Questions & Answers
Should I remarry?
I’m 42 years old and lost my husband four years ago. l fell in love with his cousin last year but he wants to get married. I’ve told him I want to be in a relationship but I don’t want to remarry. I suggested he marry someone else – and he did. Can I still only be his partner? Please help, I love him but I’m confused.
Are you saying you’re considering being the other woman? What are your reasons for not wanting to remarry? Is remarrying such a bad idea that you would consider or promote infidelity instead? Have you thought about the fact the cousin will be cheating on his wife with you? I suggest you give this some proper thought. The man merely wanted to make an honourable woman out of you. It’s either you’re in or out, not in between.
I’m 39 and have been married for eight years and have two kids. I’m still in love with my high school boyfriend and we’ve been in contact ever since. He married someone else and when I got married, he was in the process of getting a divorce. My marriage has its ups and downs and he’s always there for me if I need a shoulder to cry on. Now he wants me back in his life for good. He loves me and I’ve always loved him but I don’t know what to do. Please help.
Your first love will always have a special place in your heart, but it doesn’t mean you should give in to your feelings for him, especially if you’re with someone else. Is it worth losing what you have with your husband and the father of your children? Since you’re confused, it’s time for you to look at the pros and cons of pursuing your relationship with your high school sweetheart or your husband. That way you can make a decision that works best for you. Remember, whatever you decide will affect your husband and children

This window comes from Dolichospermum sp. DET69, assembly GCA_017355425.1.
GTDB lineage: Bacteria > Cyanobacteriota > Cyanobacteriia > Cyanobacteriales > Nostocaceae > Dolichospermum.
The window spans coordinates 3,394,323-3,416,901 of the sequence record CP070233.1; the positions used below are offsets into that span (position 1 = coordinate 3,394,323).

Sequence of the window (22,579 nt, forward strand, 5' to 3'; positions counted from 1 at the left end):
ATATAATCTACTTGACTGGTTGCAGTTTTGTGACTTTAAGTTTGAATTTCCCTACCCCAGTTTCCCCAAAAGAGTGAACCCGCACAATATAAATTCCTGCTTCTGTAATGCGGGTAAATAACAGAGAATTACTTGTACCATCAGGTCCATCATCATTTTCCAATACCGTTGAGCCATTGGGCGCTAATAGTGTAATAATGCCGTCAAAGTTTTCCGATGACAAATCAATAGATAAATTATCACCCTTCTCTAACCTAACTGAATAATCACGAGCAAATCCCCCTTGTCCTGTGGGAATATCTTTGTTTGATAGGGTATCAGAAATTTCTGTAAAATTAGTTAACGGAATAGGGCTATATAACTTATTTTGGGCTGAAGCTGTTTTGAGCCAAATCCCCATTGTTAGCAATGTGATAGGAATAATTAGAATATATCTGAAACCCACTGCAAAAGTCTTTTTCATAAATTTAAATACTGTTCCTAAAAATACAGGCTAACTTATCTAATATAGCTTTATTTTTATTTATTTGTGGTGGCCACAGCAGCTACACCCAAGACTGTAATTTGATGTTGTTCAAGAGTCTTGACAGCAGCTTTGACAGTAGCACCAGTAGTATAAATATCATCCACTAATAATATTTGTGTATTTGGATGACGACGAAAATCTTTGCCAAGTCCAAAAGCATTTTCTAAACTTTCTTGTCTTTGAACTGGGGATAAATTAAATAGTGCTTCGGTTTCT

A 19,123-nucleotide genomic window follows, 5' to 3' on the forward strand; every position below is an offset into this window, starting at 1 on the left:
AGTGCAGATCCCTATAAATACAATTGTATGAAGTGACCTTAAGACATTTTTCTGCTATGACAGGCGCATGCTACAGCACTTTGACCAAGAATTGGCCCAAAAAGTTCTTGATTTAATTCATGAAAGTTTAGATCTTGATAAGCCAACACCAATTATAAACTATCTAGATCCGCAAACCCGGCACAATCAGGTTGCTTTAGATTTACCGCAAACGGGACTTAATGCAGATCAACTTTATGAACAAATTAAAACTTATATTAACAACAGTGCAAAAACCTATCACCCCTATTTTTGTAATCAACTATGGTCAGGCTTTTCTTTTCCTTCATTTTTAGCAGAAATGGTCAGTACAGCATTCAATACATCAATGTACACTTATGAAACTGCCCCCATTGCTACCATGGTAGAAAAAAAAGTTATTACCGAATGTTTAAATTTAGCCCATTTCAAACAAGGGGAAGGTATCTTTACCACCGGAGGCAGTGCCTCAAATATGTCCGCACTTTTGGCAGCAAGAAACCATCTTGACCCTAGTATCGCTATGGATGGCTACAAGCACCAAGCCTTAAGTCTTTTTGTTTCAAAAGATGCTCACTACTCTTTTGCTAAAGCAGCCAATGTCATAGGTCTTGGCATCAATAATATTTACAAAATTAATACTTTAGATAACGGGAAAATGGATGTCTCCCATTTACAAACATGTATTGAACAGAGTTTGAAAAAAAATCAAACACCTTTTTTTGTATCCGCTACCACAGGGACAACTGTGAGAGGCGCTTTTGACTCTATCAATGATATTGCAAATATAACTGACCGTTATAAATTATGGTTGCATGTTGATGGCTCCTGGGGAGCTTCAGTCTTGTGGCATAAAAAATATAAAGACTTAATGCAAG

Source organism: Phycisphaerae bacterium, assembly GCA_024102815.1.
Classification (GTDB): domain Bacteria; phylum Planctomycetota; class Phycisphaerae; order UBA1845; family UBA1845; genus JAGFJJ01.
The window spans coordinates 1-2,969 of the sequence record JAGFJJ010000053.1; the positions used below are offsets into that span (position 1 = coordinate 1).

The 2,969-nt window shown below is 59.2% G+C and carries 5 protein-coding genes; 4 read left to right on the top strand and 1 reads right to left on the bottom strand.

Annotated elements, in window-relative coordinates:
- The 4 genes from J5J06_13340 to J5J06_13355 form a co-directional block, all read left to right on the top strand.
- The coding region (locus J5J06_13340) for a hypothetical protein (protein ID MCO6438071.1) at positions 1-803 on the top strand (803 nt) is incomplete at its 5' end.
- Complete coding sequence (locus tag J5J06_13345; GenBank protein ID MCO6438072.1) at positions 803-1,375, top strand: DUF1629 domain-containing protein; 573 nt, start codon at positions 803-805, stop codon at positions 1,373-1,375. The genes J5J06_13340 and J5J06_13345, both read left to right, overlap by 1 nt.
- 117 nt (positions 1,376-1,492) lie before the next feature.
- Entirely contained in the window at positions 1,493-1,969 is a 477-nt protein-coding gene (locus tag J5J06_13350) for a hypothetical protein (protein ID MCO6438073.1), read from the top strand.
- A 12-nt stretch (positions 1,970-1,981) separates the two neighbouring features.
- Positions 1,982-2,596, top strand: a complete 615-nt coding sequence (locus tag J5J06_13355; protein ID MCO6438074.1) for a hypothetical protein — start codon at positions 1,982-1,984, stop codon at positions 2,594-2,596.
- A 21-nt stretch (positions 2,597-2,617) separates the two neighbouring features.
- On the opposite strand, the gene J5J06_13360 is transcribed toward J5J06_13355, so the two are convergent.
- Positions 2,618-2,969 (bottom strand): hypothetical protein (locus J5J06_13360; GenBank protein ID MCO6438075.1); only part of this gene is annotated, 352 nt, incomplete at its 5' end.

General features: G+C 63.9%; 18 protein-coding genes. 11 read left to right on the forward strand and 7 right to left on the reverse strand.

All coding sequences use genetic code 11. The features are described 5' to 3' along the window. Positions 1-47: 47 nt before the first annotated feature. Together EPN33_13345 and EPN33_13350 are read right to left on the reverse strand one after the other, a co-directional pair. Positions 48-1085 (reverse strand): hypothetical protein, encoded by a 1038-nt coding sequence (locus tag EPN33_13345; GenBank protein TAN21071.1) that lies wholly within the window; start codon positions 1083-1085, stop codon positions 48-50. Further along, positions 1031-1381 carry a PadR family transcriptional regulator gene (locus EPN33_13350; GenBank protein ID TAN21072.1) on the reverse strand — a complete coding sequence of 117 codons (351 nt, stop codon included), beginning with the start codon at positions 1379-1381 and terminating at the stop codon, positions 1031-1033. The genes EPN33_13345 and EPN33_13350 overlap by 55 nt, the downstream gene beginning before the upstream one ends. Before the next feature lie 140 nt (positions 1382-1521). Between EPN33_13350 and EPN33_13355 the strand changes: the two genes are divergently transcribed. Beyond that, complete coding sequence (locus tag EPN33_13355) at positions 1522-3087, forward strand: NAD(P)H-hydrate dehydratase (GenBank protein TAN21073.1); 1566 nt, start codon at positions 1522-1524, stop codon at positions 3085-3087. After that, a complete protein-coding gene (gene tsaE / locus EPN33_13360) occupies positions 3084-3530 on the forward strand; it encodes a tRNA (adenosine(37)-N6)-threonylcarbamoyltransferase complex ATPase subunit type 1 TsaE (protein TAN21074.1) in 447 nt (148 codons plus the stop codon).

He’s a serial cheater
I’m a 25-year-old lady who’s involved with a 29-year-old guy. We’ve been dating for four years. He cheats on me all the time and when I find out and confront him he says it’s the last time, but he’s a liar. I recently found out he’s having sex with prostitutes, and it ripped me apart. If I’m not mistaken, he’s cheated on me with 15 girls. I love him with all my heart and we’re renting together.
If you can do a headcount of the times he has cheated on you, why are you still with him? His actions have made it clear he’s never going to change. He has continuously cheated on you and does not even seem remorseful. Do you even know if he’s been using protection or not in his escapades? Subjecting yourself to more of this behaviour is self-abuse. It’s time you looked out for yourself.
SIBLING ATTRACTION: I am deeply in love with my half-sister even though I am engaged
She had married and had a girl. She is now 22.
I was nervous but the family were warm and friendly. My half-sister was kind and very attractive. There seems to be such a bond between us.
I can’t stop thinking about her in a sexual way. Neither of us has mentioned that night but I think more about her than I do my fiancée.
LIRA SAYS: A strong attraction to a sibling you haven’t grown up with is a well-known phenomenon.
But I am afraid that a sexual relationship with your newly found half-sister is against the law. It counts as incest.
DEAR LIRA: I met my girlfriend’s parents and realised I once slept with her father